SA records 4,140 new COVID-19 cases as government seeks more hospital beds

South Australia has recorded 4,140 new cases of COVID-19 and three virus-related deaths.

SA Health said an 80-year-old man and woman and a 70-year-old man who tested positive for COVID-19 died during the last reporting period.

There are currently 181 people in hospital with the virus, including seven people in intensive care, with two people requiring a ventilator.

According to data from SA Health, among those hospitalized, 132 people are fully vaccinated, 38 people are unvaccinated or partially vaccinated and 11 have unknown vaccination status.

A total of 12,003 PCR tests were performed in the state yesterday.

The latest figures bring the total number of active cases in the state to 30,820.

Earlier today, Health Minister Chris Picton said the healthcare system was still overstretched and at “crisis point”, with 200 more beds needed in the coming weeks.

Mr Picton told ABC Radio Adelaide that up to 100 patients were waiting for a bed in the emergency departments daily, while 100 more patients are expected to need a bed as COVID cases rise across the country. State.

“There are private hospital beds that we talked about using for public patients, late last year and early this year, that haven’t been used yet, so we’re exploring those opportunities to do so,” he said.

“Anything we can open, we will, to make sure we can get through the next few weeks and make sure South Australians can get the care they need and we don’t see these very long waits in services emergency, in ambulances for triple -0 calls.”

New SA Health Minister Chris Picton said 200 more hospital beds were needed. (ABC News: Michael Clements)

Mr Picton said that although it would be a “last resort”, he could not rule out a ban on non-emergency surgeries.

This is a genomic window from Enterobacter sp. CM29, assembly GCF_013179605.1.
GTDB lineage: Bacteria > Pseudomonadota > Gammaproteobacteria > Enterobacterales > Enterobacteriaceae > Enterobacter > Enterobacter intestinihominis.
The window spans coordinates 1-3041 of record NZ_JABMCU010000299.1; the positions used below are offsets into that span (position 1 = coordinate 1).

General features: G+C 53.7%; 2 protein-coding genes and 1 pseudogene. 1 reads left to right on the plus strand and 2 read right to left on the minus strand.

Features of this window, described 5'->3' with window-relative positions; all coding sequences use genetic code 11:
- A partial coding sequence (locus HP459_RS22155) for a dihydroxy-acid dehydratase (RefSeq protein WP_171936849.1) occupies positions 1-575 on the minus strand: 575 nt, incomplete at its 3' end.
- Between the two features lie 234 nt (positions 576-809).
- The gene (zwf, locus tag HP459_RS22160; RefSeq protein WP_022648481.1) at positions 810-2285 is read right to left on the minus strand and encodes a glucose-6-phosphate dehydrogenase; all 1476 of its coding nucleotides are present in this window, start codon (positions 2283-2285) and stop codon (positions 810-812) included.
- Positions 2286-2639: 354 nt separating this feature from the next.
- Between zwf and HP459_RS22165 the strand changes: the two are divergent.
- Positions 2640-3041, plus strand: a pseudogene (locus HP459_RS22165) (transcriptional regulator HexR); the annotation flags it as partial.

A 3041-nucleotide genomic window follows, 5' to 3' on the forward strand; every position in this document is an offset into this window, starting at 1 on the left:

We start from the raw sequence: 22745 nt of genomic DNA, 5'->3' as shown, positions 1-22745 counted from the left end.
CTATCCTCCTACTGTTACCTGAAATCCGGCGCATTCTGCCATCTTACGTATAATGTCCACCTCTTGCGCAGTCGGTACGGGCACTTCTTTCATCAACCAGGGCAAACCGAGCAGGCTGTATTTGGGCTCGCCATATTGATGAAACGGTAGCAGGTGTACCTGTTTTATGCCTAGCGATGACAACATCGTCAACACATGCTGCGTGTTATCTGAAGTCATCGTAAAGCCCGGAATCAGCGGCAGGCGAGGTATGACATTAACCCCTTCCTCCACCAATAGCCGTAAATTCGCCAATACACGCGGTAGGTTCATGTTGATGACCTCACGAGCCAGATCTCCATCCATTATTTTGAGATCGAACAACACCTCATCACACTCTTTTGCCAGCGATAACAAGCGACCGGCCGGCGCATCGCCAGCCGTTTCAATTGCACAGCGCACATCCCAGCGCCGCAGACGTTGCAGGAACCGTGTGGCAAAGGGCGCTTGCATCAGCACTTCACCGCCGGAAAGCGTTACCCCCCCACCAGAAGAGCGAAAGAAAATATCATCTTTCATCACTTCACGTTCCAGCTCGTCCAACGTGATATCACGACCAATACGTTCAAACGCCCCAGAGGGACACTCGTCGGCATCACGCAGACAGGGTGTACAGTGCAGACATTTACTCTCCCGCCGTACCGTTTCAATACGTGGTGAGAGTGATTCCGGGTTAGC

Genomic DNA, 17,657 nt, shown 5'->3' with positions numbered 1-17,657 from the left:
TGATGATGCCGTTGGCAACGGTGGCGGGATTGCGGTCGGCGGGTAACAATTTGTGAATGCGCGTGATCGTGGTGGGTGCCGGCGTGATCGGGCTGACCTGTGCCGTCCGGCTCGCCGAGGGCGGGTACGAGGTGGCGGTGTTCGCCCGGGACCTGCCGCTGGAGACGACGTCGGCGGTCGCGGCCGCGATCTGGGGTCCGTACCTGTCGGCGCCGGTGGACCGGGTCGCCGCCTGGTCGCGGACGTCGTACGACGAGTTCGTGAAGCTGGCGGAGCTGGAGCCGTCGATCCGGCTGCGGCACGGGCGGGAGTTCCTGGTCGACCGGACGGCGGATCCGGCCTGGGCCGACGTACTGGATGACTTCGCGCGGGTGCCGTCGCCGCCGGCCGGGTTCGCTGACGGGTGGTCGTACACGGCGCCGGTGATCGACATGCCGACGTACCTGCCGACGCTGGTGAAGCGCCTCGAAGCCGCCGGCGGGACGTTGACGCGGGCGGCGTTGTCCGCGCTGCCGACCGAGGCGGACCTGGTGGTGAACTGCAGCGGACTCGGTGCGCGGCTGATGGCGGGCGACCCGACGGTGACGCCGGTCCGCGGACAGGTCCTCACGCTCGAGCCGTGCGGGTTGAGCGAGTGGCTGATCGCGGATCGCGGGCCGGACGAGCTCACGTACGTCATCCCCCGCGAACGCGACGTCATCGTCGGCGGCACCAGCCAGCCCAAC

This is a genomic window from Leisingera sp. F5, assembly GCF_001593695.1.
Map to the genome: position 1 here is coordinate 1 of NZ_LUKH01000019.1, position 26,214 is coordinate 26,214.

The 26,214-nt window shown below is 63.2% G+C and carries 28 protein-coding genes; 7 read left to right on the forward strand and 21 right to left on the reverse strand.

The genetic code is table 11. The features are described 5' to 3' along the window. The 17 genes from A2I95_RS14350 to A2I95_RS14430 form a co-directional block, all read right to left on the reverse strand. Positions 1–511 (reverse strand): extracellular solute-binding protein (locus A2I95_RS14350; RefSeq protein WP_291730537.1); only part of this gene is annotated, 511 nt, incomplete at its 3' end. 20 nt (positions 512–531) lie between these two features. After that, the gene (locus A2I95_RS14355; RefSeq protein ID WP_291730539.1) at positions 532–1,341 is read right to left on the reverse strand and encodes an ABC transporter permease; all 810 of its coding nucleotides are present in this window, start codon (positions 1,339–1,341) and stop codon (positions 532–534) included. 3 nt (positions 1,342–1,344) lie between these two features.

“The only way we got through the last wave was that there was a ban on all non-emergency elective surgeries in public and private hospitals and we have obviously seen in recent weeks those bans return.”

Aerial view of cars winding around the Victoria Park test site as people experience long delays.
Mr Picton confirmed COVID testing would be moved from Victoria Park.(ABC: Lincoln Rothall)

Mr Picton said that as well as using private hospital beds, the government would consider using the city’s former private Parkwynd Hospital, as well as capacity from metropolitan hospitals and suburban hospitals.

He ruled out reintroducing social restrictions, saying modeling showed this would have a minimal effect on hospitalizations.

Mr Picton also confirmed the government was in talks with SA Health to move testing from Victoria Park to make way for the Adelaide 500 later this year.

Schools brace for further COVID impact

Teachers are increasingly feeling the pressure of rising case numbers as COVID spreads through classrooms among students and staff.

“Schools just contact us to say they’re really understaffed, if there’s a chance we’ll contact other occasional teachers,” said Petrah Harslett, director of the Tap for Relief teaching operation. Teacher.

“They just need extra people to consolidate classes – they just desperately need staff.

“During the pandemic we saw shortages, but nothing like what we are seeing now.

“What we’re hearing from schools is that they’re just preparing… [and] that it will be so for the rest of the year.”

Petrah Harslett is director of Tap for Teacher.
Ms Harslett said shortages are worse now than at any time during the pandemic.(ABC News)

Some schools, including Adelaide High, have resorted to home learning, while others are combining classes or turning to non-teaching staff.

“The number of students who are absent in class – this means that it becomes really difficult to plan a coherent program because you have to take into consideration the students who are present and of course those who are absent”, branch of the Australian Education Union SA. said Chairman Andrew Gohl.

Meanwhile, the Police Association of South Australia has condemned the continued use of officers to carry out COVID-related work.

Association president Mark Carroll said police were still operating some medical hotels and carrying out isolation checks on people with the virus.

A police officer wearing a face mask talking to two people wearing white hospital gowns
Police officers are still performing many COVID-related tasks.(ABC News)

He said the officers were burnt out and should be relieved of pandemic-related jobs that he says are no longer needed.

“There is a tipping point in all of this,” he said.

“When you have 35 or 40 tasks waiting to be answered on a regular basis, and we don’t have the staff for that work, it becomes critical for the community and it becomes critical for our members who feel burnt out because they just can’t meet the demand.”

In a statement, Police Commissioner Grant Stevens said he was aware of the pressures and worked consistently to balance the needs of general policing and the pandemic.

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